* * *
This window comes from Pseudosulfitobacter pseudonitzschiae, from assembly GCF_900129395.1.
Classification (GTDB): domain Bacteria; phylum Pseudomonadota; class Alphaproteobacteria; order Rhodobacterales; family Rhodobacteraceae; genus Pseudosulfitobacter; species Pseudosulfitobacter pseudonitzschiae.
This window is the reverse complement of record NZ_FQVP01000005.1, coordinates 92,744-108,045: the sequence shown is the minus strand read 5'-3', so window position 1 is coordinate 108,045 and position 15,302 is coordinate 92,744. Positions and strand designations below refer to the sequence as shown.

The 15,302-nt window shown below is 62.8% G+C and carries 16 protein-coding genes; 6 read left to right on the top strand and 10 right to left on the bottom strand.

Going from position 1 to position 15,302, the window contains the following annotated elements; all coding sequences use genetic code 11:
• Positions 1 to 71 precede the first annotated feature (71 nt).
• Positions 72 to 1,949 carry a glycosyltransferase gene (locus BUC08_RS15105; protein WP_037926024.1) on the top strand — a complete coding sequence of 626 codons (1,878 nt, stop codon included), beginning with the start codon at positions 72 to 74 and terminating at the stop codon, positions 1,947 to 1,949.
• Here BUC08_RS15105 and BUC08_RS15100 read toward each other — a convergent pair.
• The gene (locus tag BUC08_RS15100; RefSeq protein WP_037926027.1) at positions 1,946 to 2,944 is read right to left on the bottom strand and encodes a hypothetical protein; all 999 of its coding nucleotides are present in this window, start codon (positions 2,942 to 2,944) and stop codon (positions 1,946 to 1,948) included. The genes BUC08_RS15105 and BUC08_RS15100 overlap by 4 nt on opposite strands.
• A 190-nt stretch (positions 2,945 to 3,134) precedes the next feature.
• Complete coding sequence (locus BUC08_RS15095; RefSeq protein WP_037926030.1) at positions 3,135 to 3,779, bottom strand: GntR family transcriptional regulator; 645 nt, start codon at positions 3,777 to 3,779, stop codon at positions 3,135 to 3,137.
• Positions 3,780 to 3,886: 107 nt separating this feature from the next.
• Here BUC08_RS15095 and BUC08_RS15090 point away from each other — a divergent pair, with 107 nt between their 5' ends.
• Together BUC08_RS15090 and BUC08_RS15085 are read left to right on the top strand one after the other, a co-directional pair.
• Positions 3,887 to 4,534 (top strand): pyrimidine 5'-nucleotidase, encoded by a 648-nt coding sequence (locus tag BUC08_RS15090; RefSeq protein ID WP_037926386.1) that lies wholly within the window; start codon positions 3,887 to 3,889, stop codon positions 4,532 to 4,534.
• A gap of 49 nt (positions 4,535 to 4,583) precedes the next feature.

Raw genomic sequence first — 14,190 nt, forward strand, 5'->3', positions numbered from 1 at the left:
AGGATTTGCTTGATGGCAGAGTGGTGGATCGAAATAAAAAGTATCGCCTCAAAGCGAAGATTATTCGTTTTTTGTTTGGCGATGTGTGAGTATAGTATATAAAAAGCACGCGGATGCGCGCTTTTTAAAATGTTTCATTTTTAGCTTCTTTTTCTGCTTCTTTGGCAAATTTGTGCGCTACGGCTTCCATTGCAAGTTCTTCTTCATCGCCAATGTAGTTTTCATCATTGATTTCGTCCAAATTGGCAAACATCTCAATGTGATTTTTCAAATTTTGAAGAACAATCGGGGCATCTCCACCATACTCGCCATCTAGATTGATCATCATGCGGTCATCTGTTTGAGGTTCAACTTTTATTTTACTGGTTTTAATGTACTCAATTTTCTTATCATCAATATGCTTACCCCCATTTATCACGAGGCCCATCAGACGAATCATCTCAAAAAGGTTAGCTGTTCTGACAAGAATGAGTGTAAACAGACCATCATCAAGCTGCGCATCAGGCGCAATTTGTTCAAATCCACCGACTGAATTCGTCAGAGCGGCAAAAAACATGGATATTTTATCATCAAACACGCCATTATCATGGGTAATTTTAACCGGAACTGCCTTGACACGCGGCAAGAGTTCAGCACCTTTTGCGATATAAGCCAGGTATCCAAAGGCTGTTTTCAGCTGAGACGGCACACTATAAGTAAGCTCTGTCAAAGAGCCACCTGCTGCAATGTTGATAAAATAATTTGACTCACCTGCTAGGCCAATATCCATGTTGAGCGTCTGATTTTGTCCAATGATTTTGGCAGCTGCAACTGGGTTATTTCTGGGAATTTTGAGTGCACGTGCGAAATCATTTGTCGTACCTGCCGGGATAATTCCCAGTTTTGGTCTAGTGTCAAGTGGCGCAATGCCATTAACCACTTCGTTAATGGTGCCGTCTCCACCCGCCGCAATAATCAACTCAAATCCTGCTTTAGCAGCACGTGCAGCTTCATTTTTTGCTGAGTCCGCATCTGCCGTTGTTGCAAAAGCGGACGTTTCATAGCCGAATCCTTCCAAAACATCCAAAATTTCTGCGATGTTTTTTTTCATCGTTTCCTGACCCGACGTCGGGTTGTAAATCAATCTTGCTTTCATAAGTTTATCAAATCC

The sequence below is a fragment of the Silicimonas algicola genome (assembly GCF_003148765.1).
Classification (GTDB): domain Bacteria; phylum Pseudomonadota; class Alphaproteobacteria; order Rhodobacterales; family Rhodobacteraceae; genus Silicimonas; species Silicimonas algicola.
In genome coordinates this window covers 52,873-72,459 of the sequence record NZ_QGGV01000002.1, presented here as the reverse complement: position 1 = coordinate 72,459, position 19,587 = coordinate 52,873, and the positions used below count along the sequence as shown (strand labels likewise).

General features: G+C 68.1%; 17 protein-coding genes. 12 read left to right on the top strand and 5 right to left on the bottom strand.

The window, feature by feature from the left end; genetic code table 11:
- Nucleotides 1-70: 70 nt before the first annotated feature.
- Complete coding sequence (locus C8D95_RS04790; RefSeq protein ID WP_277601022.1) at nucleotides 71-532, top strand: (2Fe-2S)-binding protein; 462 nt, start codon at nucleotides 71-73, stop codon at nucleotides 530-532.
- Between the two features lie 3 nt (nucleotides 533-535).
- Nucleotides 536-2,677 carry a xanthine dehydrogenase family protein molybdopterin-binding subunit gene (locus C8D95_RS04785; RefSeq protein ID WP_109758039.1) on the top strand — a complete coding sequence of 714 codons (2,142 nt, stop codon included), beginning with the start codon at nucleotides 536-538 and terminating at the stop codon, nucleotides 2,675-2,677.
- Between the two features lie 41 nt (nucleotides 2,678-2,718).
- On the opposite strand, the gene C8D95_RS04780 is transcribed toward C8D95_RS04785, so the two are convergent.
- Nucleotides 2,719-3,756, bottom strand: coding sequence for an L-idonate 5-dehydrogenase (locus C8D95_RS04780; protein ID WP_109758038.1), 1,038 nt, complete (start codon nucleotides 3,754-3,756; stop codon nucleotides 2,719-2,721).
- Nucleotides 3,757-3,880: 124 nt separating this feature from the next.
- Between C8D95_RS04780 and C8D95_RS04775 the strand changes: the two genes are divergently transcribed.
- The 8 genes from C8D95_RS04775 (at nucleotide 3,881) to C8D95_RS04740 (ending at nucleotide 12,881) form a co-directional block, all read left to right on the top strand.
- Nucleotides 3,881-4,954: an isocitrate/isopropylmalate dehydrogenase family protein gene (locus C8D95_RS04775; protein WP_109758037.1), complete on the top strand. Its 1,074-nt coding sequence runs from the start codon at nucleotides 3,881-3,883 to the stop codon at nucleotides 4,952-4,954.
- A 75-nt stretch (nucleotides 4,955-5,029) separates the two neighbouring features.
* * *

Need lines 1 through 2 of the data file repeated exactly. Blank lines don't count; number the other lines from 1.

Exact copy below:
This window comes from Pseudosulfitobacter pseudonitzschiae, from assembly GCF_900129395.1.
Classification (GTDB): domain Bacteria; phylum Pseudomonadota; class Alphaproteobacteria; order Rhodobacterales; family Rhodobacteraceae; genus Pseudosulfitobacter; species Pseudosulfitobacter pseudonitzschiae.